Challenges for Indonesia’s foreign policy in transition

| Evan A. Laksmana | Jakarta , 28 February 2010|

Ahead of US President Barack Obama’s visit to Jakarta next month, pundits have been debating the nature and future direction of Indonesia’s foreign policy.

Given the strategic importance of the upcoming United States-Indonesia Comprehensive Partnership – set to deepen ties in defence, economic, health, and education sectors – some are asking whether this visit could jump-start Indonesia’s “post-Asean” foreign policy.

Furthermore, as the country continues to raise its global profile, including its role in the Group of 20, some are wondering if the Association of South-east Asian Nations (Asean) risks becoming irrelevant amid President Susilo Bambang Yudhoyono’s international ambitions. Especially if we consider that economically, politically, and even strategically, Indonesia has yet to truly benefit from Asean in recent times.


Jakarta’s exports to Asean rose only around 2 per cent in the last decade, while regional defence partnerships have yet to move beyond bilateral goodwill gestures.

Also, the lack of real progress in Myanmar and the watering-down of Jakarta’s agenda to deepen democratic progress in the region continue to highlight the political gap among regional countries.

However, the newly-named Ministry of Foreign Affairs (previously called the Foreign Affairs Department) underDr Marty Natalegawa has insisted that Asean remains the cornerstone of the country’s foreign policy – as it has been for the past four decades.

If nothing else, Indonesia’s global role might be better appreciated if it is seen to be “representing” South-east Asia, rather than simply being on its own, said those who support the ministry’s position.

Such conflicting views reflect a foreign policy in transition – from a policy geared to defend an authoritarian regime abroad and strengthen economic development at home, to one that promotes economic welfare and democratic consolidation while reaping the benefits of the changing global dynamics.

This transition began with the introduction of constitutional amendments between 1999 and 2002 that made democracy and human rights an integral part of the nation’s way of life.

As such, strengthening democracy at home and abroad became somewhat constitutionally-mandated.

But, as in any transition, opportunities and challenges often merge with continuity and changes – creating fuzzy images along the way.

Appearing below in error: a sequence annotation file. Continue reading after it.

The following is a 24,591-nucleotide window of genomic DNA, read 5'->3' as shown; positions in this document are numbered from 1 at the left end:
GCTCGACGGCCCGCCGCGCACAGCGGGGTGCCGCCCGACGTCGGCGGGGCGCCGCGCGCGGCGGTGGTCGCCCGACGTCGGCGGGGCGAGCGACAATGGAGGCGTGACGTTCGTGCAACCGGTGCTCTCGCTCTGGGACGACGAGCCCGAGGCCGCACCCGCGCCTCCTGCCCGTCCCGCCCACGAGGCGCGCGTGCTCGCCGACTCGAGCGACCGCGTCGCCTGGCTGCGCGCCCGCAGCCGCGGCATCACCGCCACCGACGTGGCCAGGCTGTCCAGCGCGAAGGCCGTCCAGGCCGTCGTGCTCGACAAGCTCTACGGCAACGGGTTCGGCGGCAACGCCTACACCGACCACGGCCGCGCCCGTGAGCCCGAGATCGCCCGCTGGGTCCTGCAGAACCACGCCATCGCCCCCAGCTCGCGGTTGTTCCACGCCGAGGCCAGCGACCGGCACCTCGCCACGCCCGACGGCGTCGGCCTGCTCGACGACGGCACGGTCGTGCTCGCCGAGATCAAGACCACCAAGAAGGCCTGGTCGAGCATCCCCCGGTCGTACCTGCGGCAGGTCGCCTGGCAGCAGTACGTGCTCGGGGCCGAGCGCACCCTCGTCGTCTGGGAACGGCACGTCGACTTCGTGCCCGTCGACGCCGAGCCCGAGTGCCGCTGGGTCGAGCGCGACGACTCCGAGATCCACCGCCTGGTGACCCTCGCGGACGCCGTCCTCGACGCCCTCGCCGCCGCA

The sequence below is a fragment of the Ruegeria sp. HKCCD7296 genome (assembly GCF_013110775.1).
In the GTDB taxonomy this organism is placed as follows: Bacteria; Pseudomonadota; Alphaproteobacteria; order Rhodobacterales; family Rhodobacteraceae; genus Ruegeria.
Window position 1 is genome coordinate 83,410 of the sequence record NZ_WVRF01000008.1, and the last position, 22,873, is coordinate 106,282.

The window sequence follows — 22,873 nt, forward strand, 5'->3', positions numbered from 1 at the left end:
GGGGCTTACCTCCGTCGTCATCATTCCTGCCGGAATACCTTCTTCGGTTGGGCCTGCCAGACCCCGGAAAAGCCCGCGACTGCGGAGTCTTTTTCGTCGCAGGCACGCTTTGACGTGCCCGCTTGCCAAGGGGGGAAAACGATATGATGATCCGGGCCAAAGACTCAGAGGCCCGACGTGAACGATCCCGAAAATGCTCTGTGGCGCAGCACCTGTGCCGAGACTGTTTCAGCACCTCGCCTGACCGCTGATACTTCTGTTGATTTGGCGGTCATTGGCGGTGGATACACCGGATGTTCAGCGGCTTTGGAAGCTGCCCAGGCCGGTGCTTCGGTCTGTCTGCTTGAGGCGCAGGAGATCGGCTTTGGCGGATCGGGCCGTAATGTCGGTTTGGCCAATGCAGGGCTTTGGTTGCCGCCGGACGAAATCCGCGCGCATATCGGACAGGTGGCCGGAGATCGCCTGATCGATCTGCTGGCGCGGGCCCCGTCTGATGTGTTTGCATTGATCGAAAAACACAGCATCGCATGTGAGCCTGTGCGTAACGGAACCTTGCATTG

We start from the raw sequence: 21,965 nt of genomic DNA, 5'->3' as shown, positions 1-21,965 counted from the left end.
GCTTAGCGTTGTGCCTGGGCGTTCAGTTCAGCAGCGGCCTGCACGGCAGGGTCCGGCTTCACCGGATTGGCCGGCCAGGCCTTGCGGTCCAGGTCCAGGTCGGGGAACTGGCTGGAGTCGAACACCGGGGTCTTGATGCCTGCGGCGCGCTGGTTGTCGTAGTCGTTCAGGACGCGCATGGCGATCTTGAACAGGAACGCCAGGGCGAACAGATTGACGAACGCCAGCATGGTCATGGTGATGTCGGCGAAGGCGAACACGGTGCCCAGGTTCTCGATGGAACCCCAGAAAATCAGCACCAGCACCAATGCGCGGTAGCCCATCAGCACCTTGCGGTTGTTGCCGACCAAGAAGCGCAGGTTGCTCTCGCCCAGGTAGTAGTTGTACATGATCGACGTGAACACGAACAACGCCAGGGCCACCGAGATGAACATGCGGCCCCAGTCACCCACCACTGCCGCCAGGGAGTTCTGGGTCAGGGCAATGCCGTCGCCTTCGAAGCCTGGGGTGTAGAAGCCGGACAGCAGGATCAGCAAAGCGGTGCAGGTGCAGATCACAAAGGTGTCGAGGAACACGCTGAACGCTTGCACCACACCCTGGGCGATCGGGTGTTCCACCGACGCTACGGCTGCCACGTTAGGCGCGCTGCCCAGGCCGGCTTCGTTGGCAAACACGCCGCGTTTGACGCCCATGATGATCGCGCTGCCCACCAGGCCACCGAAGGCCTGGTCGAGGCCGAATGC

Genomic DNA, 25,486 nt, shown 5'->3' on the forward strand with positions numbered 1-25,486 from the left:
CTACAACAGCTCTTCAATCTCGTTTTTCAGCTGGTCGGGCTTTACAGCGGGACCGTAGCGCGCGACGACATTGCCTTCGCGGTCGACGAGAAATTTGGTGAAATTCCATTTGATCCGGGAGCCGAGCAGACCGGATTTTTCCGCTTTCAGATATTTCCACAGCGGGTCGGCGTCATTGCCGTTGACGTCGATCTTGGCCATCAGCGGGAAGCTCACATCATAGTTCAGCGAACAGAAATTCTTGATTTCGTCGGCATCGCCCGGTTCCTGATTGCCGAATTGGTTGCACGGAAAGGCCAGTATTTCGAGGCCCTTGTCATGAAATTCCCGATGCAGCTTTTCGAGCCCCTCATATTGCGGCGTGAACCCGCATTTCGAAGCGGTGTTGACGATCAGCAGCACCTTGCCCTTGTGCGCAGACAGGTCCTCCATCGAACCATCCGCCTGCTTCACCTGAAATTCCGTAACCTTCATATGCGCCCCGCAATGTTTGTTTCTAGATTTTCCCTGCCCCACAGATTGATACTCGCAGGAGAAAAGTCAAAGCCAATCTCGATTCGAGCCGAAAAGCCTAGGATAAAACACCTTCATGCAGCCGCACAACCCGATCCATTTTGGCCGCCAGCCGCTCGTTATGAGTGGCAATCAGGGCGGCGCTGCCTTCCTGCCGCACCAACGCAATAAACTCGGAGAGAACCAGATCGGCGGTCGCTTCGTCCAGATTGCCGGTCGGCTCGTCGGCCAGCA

In this regard, the country’s basic “independent and active” foreign policy doctrine remains unshaken. Though critics see the doctrine as “too universal”, the founders of the republic had actually envisioned it to be broad and flexible to allow future leaders to adjust and tweak its implementation but not its spirit.

The challenge here has been on redefining the traditional “concentric- circle” worldview – of which Asean is the closest and most important circle – as the guiding principle of foreign policy priorities to adapt to changing realities.

While such a world view may still hold water from a military perspective – “threats travel faster in proximity” – the increasing flow of economic globalisation and the rise of non-traditional threats are pushing the limits of its validity.

Furthermore, to focus solely on Asean amid a changing world order, where new powers like China and India are rising and traditional powers like the US, Japan and Russia are set to make a comeback, might be counter-productive.

It is logical therefore to assume that while Asean is “a reality of life”, as Dr Natalegawa puts it, Jakarta should also find ways to play a larger, more meaningful role in the Asia-Pacific and global arena.

Another challenge is how to capitalise on Indonesia’s new-found democratic identity on the international stage.

Apart from the traditional resistance from fellow Asean members who may not share the same appreciation of democratic values, Jakarta has also yet to put its own house in order.

The country’s fragile economy continues to be under strain as one political scandal after another breaks out while concerns over religious pluralism and press freedom have grown.

Also, the growing role of the Parliament in foreign affairs has complicated foreign policy-making.

More importantly, however, fundamental bureaucratic reforms within the Foreign Ministry have yet to be completed. The recent corruption scandal involving high-ranking ministry officials marking-up airline tickets points to the long road ahead for reforms.

The final challenge is how to move from a vague “national interest-based” foreign policy to a “foresight-based” foreign policy that takes into account changes in the country’s strategic landscape for the next 10 to 25 years – and how they could influence the country’s economic welfare and territorial integrity.

Put it differently, Indonesia needs to focus on concrete, functional deliverables rather than regional leadership ambitions. Issues like border disputes, energy security, overseas migrant worker protection, or defence technological cooperation are worth considering.

Indonesia’s foreign policy needs a more concrete strategic direction. Otherwise, it might simply end up going wherever the wind blows.

The writer is a researcher with the Centre for Strategic and International Studies, Jakarta.

The article was originally published in Today.

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